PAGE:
Fortune’s Fool at The Old Vic


I was delighted when I read that Lucy Bailey would be directing Fortune’s Fool; her production of The Beggar’s Opera in 2011 was one of the most side-splitting revivals I’ve ever seen. So no-one could be better placed to tackle Ivan Turgenev, one of the greatest Russian authors and playwrights of the 19th century, whose adroit observations of society anticipated those of Chekhov. Born into an aristocratic family of land-owners, this early work reflects the unease Turgenev felt at being one of the more fortunate citizens of Russia, on which Bailey remarked: “when he inherited his estate he freed all the serfs. I find that so moving.”

Old Vic_Fortune's Fool_Alexander Vlahos (Yeletsky), Richard McCabe (Tropatchov) and Iain Glen (Kuzovkin)_Credit Sheila Burnett_2900

Bailey may have recently been quoted in an interview as looking for “sex and violence” in a play, but this is an altogether more restrained affair, with a lightness of touch that completely revitalises a potentially stuffy drawing room comedy into something cruelly funny and tragic, with Mike Poulton’s brilliant adaptation successfully delivering Turgenev’s cutting statement about the 19th century Russian class system, and brought to life by unfaltering performances from the cast.

Set on a vast Russian country estate in 1848, the middle-aged Kuzovkin, played by Iain Glen, is awaiting the return of the the estate’s owner Olga (Lucy Briggs-Owen) and her new husband Yeletsky (Alexander Vlahos) from the fashionable St Petersburg. Expressing his deep affection for Olga, whom he has watched grow up, he describes himself as a gentleman and a friend of the family, but in truth he’s no more than a tolerated and impoverished jester who has been living on the charity of the family for over 30 years. Possessing no quarters of his own, the opening act finds him sleeping in the linen cupboard. His clothes are frankly not fit to be seen in polite company and he’s an easy target when the wealthy neighbour Tropatchov, played by Richard McCabe, arrives to welcome the newly-weds – a grotesque but brilliant portrayal that puts one in mind of a caricature of King George IV.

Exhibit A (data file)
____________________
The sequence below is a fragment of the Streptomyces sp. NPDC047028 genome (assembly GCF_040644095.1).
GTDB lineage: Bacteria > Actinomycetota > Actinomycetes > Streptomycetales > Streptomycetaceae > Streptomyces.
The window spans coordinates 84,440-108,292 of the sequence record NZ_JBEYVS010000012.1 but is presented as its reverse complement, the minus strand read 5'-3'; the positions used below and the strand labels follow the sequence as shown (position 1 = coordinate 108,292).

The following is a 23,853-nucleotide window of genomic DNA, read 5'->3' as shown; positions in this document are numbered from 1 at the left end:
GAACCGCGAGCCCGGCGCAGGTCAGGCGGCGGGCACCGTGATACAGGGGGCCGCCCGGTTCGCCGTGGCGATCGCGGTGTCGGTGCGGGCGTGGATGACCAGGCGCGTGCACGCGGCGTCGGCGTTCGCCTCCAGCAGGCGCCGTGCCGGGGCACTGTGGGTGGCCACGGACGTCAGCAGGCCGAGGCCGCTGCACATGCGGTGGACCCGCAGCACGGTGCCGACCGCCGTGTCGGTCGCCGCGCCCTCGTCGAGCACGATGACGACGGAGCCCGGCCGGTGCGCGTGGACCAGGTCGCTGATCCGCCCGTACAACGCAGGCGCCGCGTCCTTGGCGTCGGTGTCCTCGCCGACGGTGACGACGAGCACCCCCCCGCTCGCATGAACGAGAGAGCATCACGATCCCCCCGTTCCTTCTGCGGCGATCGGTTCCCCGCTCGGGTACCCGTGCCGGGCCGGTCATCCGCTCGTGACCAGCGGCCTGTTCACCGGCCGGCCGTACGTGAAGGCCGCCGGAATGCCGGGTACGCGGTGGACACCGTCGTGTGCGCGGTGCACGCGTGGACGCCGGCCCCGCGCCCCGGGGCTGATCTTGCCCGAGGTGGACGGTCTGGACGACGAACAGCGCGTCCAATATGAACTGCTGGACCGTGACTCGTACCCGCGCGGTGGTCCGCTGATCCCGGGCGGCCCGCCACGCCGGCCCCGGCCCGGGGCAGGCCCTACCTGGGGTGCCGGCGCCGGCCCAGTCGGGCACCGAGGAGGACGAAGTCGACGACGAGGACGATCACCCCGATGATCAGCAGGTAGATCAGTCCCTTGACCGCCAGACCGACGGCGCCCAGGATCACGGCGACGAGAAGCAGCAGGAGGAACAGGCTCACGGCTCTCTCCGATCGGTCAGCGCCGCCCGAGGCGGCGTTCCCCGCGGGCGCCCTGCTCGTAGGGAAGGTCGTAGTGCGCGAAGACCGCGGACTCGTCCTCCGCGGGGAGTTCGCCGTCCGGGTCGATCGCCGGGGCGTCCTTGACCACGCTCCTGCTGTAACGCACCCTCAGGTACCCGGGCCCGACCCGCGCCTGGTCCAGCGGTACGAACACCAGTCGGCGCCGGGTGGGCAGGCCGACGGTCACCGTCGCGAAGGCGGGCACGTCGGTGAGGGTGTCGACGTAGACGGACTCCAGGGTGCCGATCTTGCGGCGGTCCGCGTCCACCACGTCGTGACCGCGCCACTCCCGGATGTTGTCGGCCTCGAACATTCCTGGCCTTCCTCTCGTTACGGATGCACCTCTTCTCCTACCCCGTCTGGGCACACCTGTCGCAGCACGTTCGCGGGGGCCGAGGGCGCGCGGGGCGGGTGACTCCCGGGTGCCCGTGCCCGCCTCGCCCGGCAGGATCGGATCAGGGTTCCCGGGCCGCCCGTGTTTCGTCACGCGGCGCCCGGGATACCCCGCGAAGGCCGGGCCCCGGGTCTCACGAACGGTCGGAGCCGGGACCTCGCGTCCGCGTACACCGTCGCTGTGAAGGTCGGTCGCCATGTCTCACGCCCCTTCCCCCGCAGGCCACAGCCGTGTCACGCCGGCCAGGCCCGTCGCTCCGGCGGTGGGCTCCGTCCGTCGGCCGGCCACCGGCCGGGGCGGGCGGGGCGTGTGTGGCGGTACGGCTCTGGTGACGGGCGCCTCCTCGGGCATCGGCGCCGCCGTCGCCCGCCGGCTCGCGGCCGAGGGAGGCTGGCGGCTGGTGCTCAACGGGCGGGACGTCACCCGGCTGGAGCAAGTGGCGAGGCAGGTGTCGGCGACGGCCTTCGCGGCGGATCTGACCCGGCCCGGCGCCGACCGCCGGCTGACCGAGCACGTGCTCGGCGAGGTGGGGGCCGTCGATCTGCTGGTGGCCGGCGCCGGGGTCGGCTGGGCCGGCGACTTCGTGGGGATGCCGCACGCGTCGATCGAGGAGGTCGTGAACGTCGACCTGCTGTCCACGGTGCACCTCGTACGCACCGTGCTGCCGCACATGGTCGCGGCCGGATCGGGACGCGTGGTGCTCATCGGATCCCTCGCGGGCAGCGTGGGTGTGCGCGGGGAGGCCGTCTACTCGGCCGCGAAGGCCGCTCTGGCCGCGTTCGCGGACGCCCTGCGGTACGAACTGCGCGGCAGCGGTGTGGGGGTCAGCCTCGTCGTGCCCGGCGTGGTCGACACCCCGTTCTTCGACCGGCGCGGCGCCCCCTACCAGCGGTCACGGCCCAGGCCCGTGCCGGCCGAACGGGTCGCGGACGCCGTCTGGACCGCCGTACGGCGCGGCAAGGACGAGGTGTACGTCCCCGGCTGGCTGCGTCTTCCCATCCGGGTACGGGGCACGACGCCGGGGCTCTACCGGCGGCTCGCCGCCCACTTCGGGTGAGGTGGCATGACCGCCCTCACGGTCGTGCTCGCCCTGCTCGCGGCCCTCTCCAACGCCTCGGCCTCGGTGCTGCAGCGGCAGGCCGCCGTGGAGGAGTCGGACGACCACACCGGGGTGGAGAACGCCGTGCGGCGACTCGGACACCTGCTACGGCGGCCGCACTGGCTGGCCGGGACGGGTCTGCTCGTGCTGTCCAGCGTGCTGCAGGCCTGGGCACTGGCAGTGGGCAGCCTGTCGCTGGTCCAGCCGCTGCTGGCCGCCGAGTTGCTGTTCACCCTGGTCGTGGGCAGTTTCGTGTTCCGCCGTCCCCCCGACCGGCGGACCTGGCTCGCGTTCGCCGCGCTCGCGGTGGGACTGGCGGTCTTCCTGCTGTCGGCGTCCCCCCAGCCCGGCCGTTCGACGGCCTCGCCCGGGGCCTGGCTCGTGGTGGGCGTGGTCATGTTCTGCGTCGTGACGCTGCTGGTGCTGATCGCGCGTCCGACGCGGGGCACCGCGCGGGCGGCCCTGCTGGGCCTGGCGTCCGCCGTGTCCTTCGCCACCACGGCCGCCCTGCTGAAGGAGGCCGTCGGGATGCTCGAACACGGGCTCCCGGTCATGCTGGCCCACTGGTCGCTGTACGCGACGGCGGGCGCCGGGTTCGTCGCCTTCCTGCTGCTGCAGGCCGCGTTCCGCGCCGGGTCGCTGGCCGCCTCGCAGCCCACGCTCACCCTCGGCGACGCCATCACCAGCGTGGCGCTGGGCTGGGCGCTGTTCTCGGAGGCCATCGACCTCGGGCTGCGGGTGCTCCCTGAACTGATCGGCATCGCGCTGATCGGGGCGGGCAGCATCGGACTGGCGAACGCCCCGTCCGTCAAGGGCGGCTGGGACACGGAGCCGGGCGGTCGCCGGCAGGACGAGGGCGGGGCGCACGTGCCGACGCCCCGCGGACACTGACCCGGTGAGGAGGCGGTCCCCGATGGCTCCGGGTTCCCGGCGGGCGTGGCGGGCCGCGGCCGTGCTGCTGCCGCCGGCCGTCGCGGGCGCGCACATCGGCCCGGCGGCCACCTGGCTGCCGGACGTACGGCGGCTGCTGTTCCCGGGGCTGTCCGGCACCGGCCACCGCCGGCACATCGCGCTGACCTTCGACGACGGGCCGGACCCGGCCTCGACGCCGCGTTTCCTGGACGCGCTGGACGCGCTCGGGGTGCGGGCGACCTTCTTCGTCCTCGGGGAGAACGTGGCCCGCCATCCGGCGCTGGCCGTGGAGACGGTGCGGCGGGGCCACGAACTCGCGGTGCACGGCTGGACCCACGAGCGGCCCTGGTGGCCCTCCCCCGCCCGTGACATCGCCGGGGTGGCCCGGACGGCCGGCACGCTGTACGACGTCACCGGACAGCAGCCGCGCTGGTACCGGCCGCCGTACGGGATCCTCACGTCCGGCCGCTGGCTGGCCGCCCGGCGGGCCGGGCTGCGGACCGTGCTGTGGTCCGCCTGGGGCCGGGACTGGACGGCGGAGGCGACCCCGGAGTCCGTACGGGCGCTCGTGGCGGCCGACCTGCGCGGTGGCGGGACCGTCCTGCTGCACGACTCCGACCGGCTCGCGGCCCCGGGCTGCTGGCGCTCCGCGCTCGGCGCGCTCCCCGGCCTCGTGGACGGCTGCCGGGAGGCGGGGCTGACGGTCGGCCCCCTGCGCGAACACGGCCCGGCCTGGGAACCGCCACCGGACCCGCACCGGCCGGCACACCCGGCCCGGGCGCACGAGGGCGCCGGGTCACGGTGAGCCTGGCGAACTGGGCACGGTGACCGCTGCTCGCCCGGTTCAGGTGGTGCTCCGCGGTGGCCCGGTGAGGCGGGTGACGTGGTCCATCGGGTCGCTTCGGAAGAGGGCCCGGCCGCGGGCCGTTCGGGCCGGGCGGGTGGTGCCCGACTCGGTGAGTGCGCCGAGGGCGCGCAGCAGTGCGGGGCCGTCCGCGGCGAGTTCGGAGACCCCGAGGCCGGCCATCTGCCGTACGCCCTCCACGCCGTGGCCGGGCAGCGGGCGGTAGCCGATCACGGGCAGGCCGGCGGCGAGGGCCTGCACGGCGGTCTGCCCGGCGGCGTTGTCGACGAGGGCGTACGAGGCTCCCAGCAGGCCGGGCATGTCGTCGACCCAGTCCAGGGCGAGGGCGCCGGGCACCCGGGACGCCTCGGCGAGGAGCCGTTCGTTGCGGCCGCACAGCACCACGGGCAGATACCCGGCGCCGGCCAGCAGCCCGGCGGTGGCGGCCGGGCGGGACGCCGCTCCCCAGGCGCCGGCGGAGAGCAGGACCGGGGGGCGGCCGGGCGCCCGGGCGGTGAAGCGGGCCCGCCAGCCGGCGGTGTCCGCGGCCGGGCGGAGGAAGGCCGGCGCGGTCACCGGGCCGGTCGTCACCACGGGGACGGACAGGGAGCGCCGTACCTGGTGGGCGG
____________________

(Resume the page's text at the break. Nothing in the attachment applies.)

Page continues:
Old Vic_Fortune's Fool_Credit Sheila Burnett_5496

When the young and giddy Olga and the cold Yeletsky arrive, Tropatchov wastes no time in suggesting Kuzovkin should be sent on his way. Bailey’s husband, and perhaps her most important collaborator, designer William Dudley, cleverly utilises the expansive stage of the Old Vic, making the audience sympathetic towards Kuzovkin and his fear of having to fend for himself. And Glen, who suggested the play to Bailey after reading Poulton’s translation, truly gets under the skin of this pitiable character.

A champagne-fuelled lunch sees McCabe (with no reprimand from Yeletsky) make a mockery of the poor kind-hearted Kuzovkin, who describes the Jarndyce-and-Jarndyce-esque legal battle that has resulted in him losing his entire fortune. With strong support, both McCabe and Glen were in their element as, the audience looking on in awe, both men took the helm of this epic slanging match. The lunch, in many ways the most important scene of the play, ends in a startling revelation by Kuzovkin.

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The second half, set in a lavish drawing room, is decidedly more mellow and sees Lucy Briggs-Owen give a commanding portrait of Olga; a young woman who has overheard something she would probably like to forget. Nonetheless, it’s a relief to see her assert herself with her cocky new husband, and the conclusion of Fortune’s Fool and the fate of our friend Kuzovkin is as ambiguous and thought-provoking as this production is well judged. If Christmas itself doesn’t tire you of family fracas and make you all too aware of your own bank balance, then be sure to book your ticket to this – you’d be a fool not to.

Fortune’s Fool at the Old Vic Theatre, The Cut, London, SE1 8NB, until 22nd February 2014. For more information and tickets visit the website.


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